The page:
While APUO does not have an official voice on the selection committee, our members spoke loudly and clearly last year when we conducted our “Evaluation of Senior Administrators,” one of whom was the Dean of the Faculty of Health Sciences. Although the APUO Executive outlined the issues when you met with us last summer, nothing has been done regarding the disturbing details that professors reported in our survey. In case you were not privy to these, I have attached the summary of the quantitative data and some of the qualitative data that we received to this email. I would strongly encourage you to take this feedback on the Dean’s performance if the selection committee for the V-P Academic and Provost is considering this Dean’s candidacy.

Please accept this letter of concern as a reflection of the anxiety that our members in Health Sciences and other faculties experience when they hear rumours that Dean Perrault is being considered for one of the most important roles in our university. The fact that the Dean has made herself inaccessible to most professors in her Faculty, is alleged to have unfairly deprived some of resources while enriching others, refuses to acknowledge the importance of bilingualism, and is said to have engaged in workplace harassment and bullying – which the administration, contrary to Ontario workplace law, has never investigated – is of grave concern.

With all due respect,

Jennifer Dekker
APUO President

Petition: Stand Against the Ban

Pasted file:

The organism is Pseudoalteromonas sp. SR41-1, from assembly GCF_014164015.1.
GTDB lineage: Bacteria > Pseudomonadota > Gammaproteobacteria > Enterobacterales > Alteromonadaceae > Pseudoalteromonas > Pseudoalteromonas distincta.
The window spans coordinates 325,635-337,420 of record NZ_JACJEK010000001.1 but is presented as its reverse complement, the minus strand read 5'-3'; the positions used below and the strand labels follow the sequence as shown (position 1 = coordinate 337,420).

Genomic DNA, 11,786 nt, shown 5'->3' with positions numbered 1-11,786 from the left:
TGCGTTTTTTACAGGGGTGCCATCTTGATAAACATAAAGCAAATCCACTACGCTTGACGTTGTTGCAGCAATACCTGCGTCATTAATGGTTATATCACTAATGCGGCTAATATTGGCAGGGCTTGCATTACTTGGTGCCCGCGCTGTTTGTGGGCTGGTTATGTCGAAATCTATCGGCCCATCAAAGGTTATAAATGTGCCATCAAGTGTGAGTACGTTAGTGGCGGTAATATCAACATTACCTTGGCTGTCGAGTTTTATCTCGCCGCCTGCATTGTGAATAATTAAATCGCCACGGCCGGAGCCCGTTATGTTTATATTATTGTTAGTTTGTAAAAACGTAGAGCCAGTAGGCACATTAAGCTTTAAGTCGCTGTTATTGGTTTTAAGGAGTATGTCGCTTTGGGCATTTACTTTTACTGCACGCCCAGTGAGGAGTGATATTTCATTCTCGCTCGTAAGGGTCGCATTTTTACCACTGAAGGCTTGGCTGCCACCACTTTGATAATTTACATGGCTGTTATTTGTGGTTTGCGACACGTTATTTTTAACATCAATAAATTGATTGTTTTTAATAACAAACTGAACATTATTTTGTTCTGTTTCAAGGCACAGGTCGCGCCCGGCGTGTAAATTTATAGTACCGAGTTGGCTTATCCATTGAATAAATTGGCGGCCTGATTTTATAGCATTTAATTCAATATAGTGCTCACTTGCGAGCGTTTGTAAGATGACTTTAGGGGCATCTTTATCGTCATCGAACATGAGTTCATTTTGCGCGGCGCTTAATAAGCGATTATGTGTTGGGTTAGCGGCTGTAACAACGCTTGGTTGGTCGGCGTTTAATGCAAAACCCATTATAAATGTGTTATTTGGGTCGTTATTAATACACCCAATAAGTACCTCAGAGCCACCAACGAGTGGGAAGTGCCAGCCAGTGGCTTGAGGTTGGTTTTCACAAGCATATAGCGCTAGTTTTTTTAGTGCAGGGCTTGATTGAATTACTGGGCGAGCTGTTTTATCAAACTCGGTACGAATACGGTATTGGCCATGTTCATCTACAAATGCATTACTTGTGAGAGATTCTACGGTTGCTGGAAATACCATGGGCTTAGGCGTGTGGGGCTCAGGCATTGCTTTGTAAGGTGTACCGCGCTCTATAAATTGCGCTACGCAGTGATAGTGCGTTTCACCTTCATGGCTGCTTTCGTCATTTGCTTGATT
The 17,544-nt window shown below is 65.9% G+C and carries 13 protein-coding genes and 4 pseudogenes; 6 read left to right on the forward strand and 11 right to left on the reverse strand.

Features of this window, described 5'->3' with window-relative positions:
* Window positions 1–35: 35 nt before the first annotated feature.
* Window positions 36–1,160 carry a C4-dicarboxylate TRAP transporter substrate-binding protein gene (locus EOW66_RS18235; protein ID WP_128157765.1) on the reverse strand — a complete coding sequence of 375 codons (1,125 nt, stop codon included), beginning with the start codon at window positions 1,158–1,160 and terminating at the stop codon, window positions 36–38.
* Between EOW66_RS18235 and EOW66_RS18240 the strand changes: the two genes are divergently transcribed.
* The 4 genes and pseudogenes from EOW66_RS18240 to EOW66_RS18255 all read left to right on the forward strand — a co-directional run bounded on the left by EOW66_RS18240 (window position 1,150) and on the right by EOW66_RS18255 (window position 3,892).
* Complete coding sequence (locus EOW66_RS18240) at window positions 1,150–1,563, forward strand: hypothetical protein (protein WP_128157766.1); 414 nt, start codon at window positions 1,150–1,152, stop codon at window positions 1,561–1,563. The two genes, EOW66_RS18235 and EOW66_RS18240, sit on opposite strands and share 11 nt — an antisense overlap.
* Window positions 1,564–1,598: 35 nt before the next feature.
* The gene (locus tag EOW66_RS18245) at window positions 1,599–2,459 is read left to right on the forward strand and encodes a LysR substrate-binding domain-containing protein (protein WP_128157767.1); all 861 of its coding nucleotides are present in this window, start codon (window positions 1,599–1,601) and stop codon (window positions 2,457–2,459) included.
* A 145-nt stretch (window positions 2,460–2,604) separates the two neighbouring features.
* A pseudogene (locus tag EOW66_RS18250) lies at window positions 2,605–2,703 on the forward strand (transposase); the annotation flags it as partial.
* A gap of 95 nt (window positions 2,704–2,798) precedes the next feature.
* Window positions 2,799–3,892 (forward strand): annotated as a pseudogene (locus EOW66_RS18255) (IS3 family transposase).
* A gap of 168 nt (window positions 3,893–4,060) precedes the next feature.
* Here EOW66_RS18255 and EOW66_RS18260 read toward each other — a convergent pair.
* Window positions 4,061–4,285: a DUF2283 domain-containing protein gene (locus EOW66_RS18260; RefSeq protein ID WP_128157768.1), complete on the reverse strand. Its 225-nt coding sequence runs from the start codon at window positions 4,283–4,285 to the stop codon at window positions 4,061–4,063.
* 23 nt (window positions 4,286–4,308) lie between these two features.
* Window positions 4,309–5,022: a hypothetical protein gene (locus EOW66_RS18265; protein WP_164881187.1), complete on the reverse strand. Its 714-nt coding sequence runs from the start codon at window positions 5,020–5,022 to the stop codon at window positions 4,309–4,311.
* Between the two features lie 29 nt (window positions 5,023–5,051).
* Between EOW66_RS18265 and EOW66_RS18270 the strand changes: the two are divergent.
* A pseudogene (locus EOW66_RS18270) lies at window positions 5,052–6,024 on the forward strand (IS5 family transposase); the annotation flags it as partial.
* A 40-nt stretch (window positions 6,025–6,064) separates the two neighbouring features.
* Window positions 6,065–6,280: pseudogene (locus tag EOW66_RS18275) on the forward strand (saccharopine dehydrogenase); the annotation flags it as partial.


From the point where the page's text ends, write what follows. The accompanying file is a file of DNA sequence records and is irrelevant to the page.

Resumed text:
Dear members,In light of recent news events, many scholars and institutions in the post-secondary sector have responded to developments affecting our members and the extended university community. Following the Executive order issued by President Donald Trump halting immigration from seven Muslim-majority countries (currently before the courts), both the Canadian Association of University Teachers (CAUT – see below) and Universities Canada (political statement) have responded. In solidarity, you might be interested to sign the American Association of University Professors (AAUP) petition (see the link below) to keep the pressure on.

Stand Against the Ban

(Ottawa – January 31, 2017) The Canadian Association of University Teachers joins with the American Association of University Professors (AAUP) in strongly condemning the discriminatory ban on entry to the United States for people from seven Muslim-majority countries.

The executive order affects many of our academic staff and students in Canada by restricting their ability to travel to the United States for conferences, and to engage in research partnerships and collaborations with American institutions and scholars. As such, the ban runs contrary to the values of free and open exchange of knowledge and ideas.

We urge American authorities to respect academic freedom and to firmly reject discrimination by immediately rescinding the ban.
We further call upon our members and the entire academic community in Canada to oppose the Trump administration’s discriminatory order by signing the AAUP petition against the ban.

 

This message was sent to APUO members on February 8, 2017. To see the original message click here.